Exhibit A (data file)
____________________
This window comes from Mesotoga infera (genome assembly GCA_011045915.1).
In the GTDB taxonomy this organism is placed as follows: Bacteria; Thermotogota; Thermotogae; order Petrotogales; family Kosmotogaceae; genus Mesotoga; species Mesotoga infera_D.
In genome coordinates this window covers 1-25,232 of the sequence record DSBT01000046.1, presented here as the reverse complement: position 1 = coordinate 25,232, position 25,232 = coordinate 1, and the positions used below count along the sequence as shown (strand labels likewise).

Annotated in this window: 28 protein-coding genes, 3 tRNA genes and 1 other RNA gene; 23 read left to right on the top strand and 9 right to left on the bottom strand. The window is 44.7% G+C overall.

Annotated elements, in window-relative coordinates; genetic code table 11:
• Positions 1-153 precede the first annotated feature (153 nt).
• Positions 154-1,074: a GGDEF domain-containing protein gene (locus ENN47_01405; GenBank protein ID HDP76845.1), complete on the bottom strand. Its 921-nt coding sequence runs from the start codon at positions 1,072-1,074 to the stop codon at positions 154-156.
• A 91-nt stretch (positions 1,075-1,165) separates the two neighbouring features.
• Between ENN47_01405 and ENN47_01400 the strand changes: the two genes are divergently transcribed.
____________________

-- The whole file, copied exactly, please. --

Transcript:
This window comes from Mesotoga infera (genome assembly GCA_011045915.1).
In the GTDB taxonomy this organism is placed as follows: Bacteria; Thermotogota; Thermotogae; order Petrotogales; family Kosmotogaceae; genus Mesotoga; species Mesotoga infera_D.
In genome coordinates this window covers 1-25,232 of the sequence record DSBT01000046.1, presented here as the reverse complement: position 1 = coordinate 25,232, position 25,232 = coordinate 1, and the positions used below count along the sequence as shown (strand labels likewise).

Annotated in this window: 28 protein-coding genes, 3 tRNA genes and 1 other RNA gene; 23 read left to right on the top strand and 9 right to left on the bottom strand. The window is 44.7% G+C overall.

Annotated elements, in window-relative coordinates; genetic code table 11:
• Positions 1-153 precede the first annotated feature (153 nt).
• Positions 154-1,074: a GGDEF domain-containing protein gene (locus ENN47_01405; GenBank protein ID HDP76845.1), complete on the bottom strand. Its 921-nt coding sequence runs from the start codon at positions 1,072-1,074 to the stop codon at positions 154-156.
• A 91-nt stretch (positions 1,075-1,165) separates the two neighbouring features.
• Between ENN47_01405 and ENN47_01400 the strand changes: the two genes are divergently transcribed.